There’s a lot of hype, speculation and rumors surrounding the 2018 Corvette lineup. Previous, leaked documents, in particular, showed a 6.2-liter LT5 V8 engine coming to the vehicle for the 2018 model year, which begins this summer. Not only that, but the LT5 is supposedly a dual overhead cam design.
Autoblog has put its detective face on and connected a few dots to try and solve the DOHC Corvette mystery, and there’s one very interesting piece. And here it is: the LT5 DOHC V8 engine may be testing in marine applications as you read this.
LT5-powered boats? It does make sense.
Mercury Marine showcased its own LS7 V8 engine-based DOHC engine at the 2016 SEMA Show in Las Vegas. Specifically, Mercury Racing was responsible for ditching GM’s valvetrain setup and placing its own 32-valve DOHC unit in. Why is this important? Mercury Marine was tapped to build the original LT5 DOHC V8 engine for the C4 Corvette ZR-1. That engine was designed by Lotus Engineering, but it was birthed from a boat engine assembly line.
The LS7-based DOHC engine Mercury Racing showed is capable producing 750 horsepower and features an 8,000 RPM redline. Not bad performance figures for a boat, let alone a car. The engine would also have no issues clearing the hood of a Corvette. As the report states, the 6.2-liter LS3 V8 engine measures 17.72 inches tall and fit snuggly under the hoods of Camaro, Corvettes and the SS sedan. This small-block, pushrod V8-based DOHC engine measures just 17.1 inches tall.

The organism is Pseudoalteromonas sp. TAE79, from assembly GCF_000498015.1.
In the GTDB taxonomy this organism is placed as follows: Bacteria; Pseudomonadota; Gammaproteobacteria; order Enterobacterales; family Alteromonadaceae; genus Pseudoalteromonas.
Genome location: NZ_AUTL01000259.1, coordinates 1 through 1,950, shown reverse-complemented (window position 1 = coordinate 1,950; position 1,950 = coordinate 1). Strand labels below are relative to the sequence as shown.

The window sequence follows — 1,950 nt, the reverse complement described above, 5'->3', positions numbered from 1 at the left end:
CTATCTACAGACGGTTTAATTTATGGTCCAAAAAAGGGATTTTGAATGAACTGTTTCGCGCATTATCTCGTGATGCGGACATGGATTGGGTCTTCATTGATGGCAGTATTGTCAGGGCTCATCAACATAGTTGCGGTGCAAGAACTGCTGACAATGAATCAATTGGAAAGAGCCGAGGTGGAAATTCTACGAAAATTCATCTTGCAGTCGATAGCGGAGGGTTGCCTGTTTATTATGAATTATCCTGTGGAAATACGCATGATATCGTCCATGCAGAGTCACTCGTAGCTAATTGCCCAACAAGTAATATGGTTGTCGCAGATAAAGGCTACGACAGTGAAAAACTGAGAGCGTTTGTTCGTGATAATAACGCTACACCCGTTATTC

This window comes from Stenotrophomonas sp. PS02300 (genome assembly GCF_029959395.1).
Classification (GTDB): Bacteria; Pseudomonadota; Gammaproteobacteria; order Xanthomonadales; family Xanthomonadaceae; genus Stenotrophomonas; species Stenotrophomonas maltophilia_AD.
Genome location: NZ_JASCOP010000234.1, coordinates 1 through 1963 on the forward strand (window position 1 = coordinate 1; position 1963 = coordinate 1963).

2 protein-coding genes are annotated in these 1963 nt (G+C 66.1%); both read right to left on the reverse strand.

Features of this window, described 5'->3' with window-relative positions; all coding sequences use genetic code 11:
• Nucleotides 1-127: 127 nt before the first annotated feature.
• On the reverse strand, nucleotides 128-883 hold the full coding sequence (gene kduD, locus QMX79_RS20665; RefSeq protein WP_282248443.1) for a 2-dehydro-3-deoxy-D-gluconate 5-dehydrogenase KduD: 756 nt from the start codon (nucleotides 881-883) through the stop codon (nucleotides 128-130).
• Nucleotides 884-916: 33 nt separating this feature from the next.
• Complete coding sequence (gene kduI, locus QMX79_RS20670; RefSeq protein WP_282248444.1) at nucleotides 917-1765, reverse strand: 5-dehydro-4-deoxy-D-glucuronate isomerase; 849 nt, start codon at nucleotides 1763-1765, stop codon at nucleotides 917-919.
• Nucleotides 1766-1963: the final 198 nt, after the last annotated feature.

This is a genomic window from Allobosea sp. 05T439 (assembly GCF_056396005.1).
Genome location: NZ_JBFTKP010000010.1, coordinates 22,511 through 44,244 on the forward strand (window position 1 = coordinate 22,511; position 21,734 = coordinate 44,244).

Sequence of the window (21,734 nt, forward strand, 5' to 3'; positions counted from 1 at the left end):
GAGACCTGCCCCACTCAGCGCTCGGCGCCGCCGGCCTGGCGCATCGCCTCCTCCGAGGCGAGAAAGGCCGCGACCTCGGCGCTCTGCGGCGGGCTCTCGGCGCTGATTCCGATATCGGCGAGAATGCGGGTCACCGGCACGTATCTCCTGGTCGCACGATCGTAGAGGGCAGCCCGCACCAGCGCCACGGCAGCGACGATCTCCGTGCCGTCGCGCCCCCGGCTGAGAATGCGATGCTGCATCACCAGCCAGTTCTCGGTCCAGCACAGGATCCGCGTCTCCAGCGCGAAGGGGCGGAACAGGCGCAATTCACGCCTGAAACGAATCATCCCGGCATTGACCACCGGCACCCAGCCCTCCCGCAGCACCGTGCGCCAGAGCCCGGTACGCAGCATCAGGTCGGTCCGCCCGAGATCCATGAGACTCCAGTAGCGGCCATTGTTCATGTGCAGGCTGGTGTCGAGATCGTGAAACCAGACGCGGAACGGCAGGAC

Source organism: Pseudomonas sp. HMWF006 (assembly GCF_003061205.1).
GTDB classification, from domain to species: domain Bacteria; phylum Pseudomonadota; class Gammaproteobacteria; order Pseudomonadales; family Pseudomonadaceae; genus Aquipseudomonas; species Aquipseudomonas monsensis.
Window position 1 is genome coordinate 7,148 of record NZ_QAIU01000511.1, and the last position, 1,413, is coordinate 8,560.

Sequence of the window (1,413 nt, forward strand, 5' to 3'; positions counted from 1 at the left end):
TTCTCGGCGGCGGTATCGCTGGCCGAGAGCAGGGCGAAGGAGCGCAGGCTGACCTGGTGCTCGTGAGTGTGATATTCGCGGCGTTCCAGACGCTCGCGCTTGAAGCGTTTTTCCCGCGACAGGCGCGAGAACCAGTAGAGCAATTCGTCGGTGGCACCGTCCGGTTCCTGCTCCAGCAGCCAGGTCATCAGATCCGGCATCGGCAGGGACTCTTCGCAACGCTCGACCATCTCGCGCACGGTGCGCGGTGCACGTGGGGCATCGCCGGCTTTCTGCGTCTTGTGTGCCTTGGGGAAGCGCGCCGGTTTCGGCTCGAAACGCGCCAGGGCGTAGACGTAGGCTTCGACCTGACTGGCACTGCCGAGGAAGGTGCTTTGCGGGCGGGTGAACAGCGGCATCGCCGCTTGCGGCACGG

The new LT5 V8 engine may not be an all-new engine either since it’s expected the LT5 will debut with the C7 Corvette ZR1, also lending itself to having pushrod roots. Though, we still have our doubts of the C7 ZR1 featuring the engine. It’s still very possible the LT5 will be reserved for the mid-engine, C8 Corvette.
But, then we’re left wondering what the leaked documents represent when stating an LT5 is inbound for the 2018 model year of Corvette. And we seriously, seriously doubt the mid-engine Corvette is coming for 2018. Intel also suggests the base C8 Corvette will not be a hybrid, either, though a hybrid variant is likely, judging by E-Ray trademark filings.
It’s still a tricky puzzle, and one we ultimately won’t know until someone slips and offers more insight into the whole shebang. Ultimately, we won’t know the outcome until the Corvette team is ready to show the C7 ZR1 to the world.